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Chain Reactions: The Redskins' Lost Appeal; Wizards Should Sell Out For Sloan

The Redskins' unholy marriage with the Cowboys ends in a loss, and the Wizards need to give a former Bullet a call this off-season.

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The NFL's new 10-year CBA requires fewer on-field days and less contact in the offseason. They want to preserve players for the physical grind of the regular season and, of course, the eventual ratification of an 18-game regular season schedule so the owners can make more money.

Anyhow, the scaling back of physical contact did not include coaches, apparently, as Redskins Coach Mike Shanahan found out this week. He got blown up by second-year CB Brandyn Thompson, who was good enough to talk with us on "Inside the Locker Room" on ESPN 980, and Dan Steinberg was good enough to write it down.

"Well, I tipped the ball, and then I ran right into a person," Thompson explained. "And when it really sunk in was when you kind of looked down and you see who you hit, and then you're like, man. Of all the people to hit out here, I had to hit him. It was definitely a nerve-racking feeling, but I was definitely happy to see him get up."

As painful as that hit may have been, it was not the most painful thing that happened to Shanahan and the 'Skins this week. In this edition of "Chain Reactions," we deal with the painful verdict on the 'Skins Cap Case and who the Wizards need to dial up this offseason.

Redskins Lose Again in Cap Case

The Redskins were thrown for a loss this week (as were their new BFFs, the Dallas Cowboys) as they lost their appeal to regain their salary cap space for violations that were technically not violations in the uncapped year of 2010. If you are confused by this entire process, you are not alone.

The cliff notes version is something like this: There was officially an uncapped year in 2010. But unofficially, there was a "secret at $123 million salary cap" (allegedly) as the owners agreed to league wide "collusion" (also allegedly). The Redskins, Cowboys, Saints, and Raiders all broke the "unwritten" rules of that season. The 'Skins biggest sin, besides signing Albert Haynesworth, was that they renegotiated his contract along with DeAngelo Hall's to take the biggest hit in the uncapped season.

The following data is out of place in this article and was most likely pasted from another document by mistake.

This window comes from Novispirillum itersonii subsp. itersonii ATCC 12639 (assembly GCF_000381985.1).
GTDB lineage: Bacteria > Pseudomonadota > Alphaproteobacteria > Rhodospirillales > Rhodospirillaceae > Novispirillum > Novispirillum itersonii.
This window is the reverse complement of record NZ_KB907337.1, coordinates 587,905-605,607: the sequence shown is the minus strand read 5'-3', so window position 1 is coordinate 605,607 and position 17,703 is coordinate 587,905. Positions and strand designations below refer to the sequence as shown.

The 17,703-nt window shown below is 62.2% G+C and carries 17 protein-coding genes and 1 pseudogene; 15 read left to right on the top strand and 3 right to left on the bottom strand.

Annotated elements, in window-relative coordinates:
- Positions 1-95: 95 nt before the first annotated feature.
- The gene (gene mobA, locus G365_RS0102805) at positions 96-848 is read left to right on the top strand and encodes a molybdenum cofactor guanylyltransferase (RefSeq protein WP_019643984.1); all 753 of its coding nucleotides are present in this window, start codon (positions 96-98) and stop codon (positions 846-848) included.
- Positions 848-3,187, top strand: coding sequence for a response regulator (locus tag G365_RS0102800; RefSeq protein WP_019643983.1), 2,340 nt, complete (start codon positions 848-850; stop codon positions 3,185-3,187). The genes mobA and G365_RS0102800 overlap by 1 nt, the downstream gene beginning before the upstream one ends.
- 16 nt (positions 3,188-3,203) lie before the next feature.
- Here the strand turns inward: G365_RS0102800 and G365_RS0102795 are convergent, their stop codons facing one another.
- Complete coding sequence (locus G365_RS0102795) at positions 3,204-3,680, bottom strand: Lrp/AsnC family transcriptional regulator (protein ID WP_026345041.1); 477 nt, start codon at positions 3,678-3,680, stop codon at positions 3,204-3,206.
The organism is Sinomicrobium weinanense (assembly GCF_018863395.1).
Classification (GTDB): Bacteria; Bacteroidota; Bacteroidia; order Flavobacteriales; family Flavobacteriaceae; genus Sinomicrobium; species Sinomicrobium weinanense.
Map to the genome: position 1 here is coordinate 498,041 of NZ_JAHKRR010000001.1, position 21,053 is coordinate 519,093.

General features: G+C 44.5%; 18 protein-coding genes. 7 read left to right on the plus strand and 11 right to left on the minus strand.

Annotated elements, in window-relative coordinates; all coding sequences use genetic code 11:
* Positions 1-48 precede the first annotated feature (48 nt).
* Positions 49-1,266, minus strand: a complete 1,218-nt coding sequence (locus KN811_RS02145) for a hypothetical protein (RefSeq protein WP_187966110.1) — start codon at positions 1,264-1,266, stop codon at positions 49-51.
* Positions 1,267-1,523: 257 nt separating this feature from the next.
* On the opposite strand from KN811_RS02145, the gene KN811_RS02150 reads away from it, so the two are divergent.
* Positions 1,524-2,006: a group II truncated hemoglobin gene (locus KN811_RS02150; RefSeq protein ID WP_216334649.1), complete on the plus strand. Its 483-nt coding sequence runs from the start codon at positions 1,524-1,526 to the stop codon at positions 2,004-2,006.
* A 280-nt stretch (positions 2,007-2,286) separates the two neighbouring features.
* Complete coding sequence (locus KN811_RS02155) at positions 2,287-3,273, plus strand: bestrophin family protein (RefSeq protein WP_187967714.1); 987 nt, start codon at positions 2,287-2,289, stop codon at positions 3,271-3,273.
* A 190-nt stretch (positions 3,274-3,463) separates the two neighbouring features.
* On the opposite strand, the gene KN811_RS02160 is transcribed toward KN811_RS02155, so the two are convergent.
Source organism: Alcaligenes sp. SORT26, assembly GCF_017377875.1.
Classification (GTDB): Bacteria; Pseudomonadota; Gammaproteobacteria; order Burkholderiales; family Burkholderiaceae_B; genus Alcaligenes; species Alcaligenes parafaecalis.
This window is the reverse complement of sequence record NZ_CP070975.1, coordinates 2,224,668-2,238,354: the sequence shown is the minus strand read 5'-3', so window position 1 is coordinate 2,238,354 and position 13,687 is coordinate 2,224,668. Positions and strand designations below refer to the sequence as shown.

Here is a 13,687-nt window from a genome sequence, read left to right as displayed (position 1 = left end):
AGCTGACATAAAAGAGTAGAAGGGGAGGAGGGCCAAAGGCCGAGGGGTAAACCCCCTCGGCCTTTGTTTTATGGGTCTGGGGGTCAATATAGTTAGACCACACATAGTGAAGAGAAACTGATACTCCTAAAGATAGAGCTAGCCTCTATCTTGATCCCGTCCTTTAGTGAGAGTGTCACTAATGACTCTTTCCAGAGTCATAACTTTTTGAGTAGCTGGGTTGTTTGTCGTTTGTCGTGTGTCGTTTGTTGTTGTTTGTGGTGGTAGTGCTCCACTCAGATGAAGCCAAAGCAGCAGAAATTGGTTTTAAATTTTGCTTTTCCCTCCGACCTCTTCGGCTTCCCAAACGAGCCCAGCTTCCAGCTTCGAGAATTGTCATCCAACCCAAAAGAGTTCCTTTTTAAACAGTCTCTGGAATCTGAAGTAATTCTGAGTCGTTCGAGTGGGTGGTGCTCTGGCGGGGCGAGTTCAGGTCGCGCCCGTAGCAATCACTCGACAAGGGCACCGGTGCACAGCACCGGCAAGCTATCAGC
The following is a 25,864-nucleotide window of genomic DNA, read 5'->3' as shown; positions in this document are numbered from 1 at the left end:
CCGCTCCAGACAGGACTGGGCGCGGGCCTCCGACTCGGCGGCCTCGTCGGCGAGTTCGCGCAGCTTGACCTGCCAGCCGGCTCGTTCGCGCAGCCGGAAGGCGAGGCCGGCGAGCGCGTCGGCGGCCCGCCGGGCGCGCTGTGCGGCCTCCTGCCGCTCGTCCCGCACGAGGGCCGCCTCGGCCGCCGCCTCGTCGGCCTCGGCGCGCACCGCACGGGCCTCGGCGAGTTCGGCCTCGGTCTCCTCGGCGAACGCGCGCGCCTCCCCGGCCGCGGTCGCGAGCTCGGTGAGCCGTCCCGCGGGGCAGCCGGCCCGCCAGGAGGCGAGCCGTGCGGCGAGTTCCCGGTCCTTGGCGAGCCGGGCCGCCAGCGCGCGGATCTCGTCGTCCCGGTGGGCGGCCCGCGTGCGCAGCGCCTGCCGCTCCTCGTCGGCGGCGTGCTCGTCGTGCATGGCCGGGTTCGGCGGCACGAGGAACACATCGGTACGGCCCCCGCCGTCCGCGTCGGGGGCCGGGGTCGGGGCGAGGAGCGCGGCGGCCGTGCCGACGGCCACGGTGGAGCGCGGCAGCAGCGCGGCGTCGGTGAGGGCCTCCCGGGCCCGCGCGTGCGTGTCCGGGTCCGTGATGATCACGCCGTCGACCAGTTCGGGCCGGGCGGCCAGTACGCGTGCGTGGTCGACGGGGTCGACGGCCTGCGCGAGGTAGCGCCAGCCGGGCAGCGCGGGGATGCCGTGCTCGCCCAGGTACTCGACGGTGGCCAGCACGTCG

These "illegal" deals were actually given league approval, which, you would think, makes them legal. However, that's not the case, because they were punished. Also, the NFLPA signed off on the punishments to the franchises. Now, after further review, the NFLPA feels it is in fact "collusion" and has filed a lawsuit.

"Our union recently learned that there was a secret salary cap agreement in an uncapped year," NFLPA president Domonique Foxworth said. "The complaint today is our effort to fulfill our duty to every NFL player. They deserve to know, above all, the facts and the truth about this conspiracy."

Can't wait for another offseason of Court TV: NFL Edition. I'm not a lawyer but I don't think this will give the Redskins any cap space in the future. It will be fun to watch, since Commissioner Roger GOD-ell and the league conduct business like they are bulletproof these days. Now, the NFL lawyers need to be careful when sorting files; between all the "concussion" lawsuits and now "collusion" lawsuits, there could be some misplaced briefs.